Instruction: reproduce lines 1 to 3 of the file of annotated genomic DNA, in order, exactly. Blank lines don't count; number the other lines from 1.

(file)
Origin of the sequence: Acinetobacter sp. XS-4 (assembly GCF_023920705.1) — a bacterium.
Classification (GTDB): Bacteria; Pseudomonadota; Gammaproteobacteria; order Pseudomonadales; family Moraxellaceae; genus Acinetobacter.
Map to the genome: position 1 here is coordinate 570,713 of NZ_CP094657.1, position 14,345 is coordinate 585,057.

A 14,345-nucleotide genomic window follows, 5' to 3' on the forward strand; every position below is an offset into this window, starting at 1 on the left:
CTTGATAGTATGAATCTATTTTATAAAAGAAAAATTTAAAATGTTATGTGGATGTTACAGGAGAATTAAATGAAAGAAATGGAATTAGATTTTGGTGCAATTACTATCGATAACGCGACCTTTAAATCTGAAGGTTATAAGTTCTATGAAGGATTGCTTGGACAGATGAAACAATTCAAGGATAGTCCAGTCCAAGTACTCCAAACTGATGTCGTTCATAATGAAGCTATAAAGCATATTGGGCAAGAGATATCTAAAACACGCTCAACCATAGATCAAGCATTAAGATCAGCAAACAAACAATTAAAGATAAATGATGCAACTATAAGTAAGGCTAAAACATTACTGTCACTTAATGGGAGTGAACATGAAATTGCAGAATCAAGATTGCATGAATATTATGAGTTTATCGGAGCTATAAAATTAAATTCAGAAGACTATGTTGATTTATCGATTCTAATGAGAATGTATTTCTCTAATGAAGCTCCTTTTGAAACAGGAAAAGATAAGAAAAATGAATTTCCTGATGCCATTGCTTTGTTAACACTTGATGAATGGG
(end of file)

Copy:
Origin of the sequence: Acinetobacter sp. XS-4 (assembly GCF_023920705.1) — a bacterium.
Classification (GTDB): Bacteria; Pseudomonadota; Gammaproteobacteria; order Pseudomonadales; family Moraxellaceae; genus Acinetobacter.
Map to the genome: position 1 here is coordinate 570,713 of NZ_CP094657.1, position 14,345 is coordinate 585,057.